On Thursday, April 20, the tallest and most powerful rocket ever built is scheduled to launch from SpaceX facilities in Boca Chica, Texas, an area surrounded by federal and state public lands. Hundreds of thousands of individual birds of many different species use the area throughout the year. Reddish Egret and Wilson’s Plover breed nearby, and Yellow-billed Cuckoos, Golden-winged Warblers, and other species migrate through each spring and fall.
Last Friday, April 14, the Federal Aviation Administration took the final step necessary to enable SpaceX to launch its Starship Super Heavy rocket, announcing in its Written Reevaluation that “the decision to issue a vehicle operator license for Starship/Super Heavy operations at the Boca Chica Launch Site does not require the preparation of a new or supplemental EA or EIS [Environmental Assessment or Environmental Impact Statement].”
American Bird Conservancy (ABC) continues to be deeply concerned about the facility’s impacts on wildlife habitat and the species that rely on it, including species listed under the Endangered Species Act (ESA) such as the federally threatened Piping Plover and Red Knot, and the endangered Northern Aplomado Falcon.
“Space X operations continue to damage important coastal bird habitats at Boca Chica in south Texas,” said Mike Parr, ABC president. “We believe that Cape Canaveral offers a much lower environmental impact option and is underutilized with less than one launch per month currently despite having six active launch pads and more pads that could be made available.”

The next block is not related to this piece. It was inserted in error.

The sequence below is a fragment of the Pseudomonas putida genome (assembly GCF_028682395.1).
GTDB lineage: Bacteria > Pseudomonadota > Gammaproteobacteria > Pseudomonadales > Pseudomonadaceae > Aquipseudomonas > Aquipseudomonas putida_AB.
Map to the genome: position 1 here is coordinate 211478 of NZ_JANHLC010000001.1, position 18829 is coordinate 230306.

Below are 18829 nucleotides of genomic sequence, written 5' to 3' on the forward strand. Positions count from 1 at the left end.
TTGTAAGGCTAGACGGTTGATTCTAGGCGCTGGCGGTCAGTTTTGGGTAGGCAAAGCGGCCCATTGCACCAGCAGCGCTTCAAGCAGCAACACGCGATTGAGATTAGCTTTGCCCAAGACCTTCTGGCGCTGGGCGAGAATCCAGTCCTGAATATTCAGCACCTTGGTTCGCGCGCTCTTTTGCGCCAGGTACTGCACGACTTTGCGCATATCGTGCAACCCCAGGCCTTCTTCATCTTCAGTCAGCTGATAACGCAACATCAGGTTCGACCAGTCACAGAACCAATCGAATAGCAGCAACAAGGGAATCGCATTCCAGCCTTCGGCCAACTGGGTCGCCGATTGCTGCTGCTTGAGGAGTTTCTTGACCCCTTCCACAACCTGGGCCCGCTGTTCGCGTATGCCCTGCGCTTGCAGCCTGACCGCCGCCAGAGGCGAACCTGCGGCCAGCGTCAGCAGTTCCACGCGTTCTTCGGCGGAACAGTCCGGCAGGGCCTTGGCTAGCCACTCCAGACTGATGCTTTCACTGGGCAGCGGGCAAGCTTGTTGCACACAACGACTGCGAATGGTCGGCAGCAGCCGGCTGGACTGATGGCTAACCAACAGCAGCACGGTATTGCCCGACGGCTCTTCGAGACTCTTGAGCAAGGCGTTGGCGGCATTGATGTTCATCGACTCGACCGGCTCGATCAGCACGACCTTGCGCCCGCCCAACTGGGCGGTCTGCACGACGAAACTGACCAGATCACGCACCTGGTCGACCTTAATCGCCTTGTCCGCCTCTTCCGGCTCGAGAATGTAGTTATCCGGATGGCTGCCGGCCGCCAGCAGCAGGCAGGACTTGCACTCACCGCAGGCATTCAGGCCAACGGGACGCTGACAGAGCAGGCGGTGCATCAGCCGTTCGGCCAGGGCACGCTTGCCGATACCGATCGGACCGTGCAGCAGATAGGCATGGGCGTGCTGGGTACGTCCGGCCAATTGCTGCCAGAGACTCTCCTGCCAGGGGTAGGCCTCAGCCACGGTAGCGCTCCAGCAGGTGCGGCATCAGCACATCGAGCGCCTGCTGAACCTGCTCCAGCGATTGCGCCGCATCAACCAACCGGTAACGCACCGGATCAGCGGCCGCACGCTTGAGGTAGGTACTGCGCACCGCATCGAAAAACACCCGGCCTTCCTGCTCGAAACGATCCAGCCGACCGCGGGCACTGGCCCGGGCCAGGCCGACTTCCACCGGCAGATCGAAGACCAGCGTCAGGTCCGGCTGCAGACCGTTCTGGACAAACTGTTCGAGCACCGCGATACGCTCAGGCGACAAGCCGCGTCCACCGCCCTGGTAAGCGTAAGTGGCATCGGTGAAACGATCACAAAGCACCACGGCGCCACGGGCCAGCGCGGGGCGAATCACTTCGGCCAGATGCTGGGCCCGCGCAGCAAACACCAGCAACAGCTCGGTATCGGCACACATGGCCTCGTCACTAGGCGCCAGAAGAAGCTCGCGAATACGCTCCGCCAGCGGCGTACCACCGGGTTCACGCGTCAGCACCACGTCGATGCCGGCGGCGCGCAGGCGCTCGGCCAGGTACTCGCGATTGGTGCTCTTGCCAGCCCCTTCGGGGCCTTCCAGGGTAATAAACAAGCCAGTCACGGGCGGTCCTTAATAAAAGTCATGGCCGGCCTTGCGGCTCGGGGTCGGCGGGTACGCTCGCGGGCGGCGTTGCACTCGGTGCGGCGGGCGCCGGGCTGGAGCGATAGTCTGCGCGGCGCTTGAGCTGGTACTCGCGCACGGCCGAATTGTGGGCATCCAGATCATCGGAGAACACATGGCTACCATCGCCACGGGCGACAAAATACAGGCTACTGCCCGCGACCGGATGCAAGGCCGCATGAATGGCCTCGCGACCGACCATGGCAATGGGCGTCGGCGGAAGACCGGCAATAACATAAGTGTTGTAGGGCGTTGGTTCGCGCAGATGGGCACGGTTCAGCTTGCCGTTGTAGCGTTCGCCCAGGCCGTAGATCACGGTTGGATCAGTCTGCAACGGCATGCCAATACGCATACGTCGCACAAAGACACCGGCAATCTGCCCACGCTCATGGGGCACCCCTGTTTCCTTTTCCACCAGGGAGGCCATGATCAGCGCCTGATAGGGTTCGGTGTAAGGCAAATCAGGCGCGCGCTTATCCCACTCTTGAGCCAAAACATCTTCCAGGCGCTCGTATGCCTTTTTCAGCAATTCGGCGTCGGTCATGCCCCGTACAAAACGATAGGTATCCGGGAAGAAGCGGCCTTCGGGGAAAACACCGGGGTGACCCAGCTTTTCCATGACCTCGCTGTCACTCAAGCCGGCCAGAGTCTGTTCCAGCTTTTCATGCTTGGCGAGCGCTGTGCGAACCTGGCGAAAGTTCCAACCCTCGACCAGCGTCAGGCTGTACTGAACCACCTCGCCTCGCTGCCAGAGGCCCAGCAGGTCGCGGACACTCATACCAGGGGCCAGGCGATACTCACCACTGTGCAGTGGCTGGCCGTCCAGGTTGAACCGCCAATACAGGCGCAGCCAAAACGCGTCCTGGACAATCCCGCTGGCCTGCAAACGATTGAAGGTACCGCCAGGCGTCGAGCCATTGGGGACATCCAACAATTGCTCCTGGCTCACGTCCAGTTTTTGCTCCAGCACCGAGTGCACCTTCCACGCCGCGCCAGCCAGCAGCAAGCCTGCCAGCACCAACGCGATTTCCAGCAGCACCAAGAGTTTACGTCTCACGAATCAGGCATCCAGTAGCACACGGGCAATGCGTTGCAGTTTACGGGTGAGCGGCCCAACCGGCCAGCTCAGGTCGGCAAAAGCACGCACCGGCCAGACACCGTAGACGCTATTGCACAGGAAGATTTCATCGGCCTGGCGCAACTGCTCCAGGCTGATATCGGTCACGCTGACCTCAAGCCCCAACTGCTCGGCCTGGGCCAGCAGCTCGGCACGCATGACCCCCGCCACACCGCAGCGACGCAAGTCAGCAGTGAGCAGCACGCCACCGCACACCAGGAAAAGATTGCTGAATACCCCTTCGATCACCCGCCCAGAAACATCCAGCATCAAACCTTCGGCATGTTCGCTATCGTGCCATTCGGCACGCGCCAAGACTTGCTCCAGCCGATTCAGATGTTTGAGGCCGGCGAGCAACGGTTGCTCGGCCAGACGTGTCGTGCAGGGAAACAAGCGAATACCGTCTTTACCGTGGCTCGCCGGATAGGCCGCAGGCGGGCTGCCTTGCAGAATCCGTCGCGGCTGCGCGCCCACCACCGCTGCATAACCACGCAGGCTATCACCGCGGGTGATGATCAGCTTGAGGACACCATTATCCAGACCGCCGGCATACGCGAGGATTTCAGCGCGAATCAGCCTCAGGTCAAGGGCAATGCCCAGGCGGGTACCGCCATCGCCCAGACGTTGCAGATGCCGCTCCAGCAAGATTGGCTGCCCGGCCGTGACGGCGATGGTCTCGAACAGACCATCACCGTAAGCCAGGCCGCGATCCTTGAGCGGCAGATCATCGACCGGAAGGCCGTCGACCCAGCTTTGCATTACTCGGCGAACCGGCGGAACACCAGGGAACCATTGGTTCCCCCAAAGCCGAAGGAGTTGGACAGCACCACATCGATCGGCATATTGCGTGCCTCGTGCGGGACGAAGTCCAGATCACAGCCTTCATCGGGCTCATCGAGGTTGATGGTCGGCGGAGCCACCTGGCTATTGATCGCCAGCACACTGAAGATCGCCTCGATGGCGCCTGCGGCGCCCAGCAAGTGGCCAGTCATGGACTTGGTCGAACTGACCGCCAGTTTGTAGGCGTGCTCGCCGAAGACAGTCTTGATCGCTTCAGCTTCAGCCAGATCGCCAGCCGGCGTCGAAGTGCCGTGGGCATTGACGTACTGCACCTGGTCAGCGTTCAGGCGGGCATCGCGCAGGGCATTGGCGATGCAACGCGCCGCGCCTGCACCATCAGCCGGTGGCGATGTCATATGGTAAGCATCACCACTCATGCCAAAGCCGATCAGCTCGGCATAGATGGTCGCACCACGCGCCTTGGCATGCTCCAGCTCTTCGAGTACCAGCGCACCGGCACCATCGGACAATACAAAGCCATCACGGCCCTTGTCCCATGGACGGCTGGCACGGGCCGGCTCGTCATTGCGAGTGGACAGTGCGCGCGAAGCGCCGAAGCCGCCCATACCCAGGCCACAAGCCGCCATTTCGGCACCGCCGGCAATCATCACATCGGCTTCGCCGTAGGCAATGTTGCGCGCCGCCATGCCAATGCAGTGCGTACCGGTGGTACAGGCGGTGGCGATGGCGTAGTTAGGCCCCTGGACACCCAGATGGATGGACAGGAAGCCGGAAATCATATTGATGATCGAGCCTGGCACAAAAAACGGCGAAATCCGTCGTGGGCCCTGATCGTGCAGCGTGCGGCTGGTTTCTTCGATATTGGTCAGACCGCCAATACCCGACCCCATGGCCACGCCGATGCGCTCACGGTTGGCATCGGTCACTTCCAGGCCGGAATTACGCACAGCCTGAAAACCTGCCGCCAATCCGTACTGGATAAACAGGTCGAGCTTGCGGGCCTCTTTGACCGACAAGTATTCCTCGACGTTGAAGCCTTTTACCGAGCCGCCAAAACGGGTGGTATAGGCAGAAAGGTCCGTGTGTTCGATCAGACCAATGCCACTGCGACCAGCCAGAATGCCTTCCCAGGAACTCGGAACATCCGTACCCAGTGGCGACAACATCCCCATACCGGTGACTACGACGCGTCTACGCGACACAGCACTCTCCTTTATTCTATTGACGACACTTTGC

In June 2022, after a different FAA ruling about Boca Chica, EJ Williams, ABC’s vice president for the Southeast Region, said: “SpaceX has shown a blatant disregard for Boca Chica’s natural habitats. The area here is not just empty space for fuselage debris and waste.”
Since 2014, rocket debris, fires, and construction activities have damaged federal and state public lands surrounding the Boca Chica site. Increased traffic on State Highway 4 has led to mortality of wildlife, with carcasses of Snowy Plover, Common Nighthawk, Harris’s Hawk, Rose-breasted Grosbeak, and Eastern Meadowlark found over the past two years. All these species are designated as Birds of Conservation Concern by the U.S. Fish and Wildlife Service.
Thanks to American Bird Conservancy for providing this news.
Read past stories on concerns about SpaceX and wildlife
FAA gives go-ahead to wildlife-harming SpaceX facility
SpaceX destroys endangered species habitat, defies federal approval process
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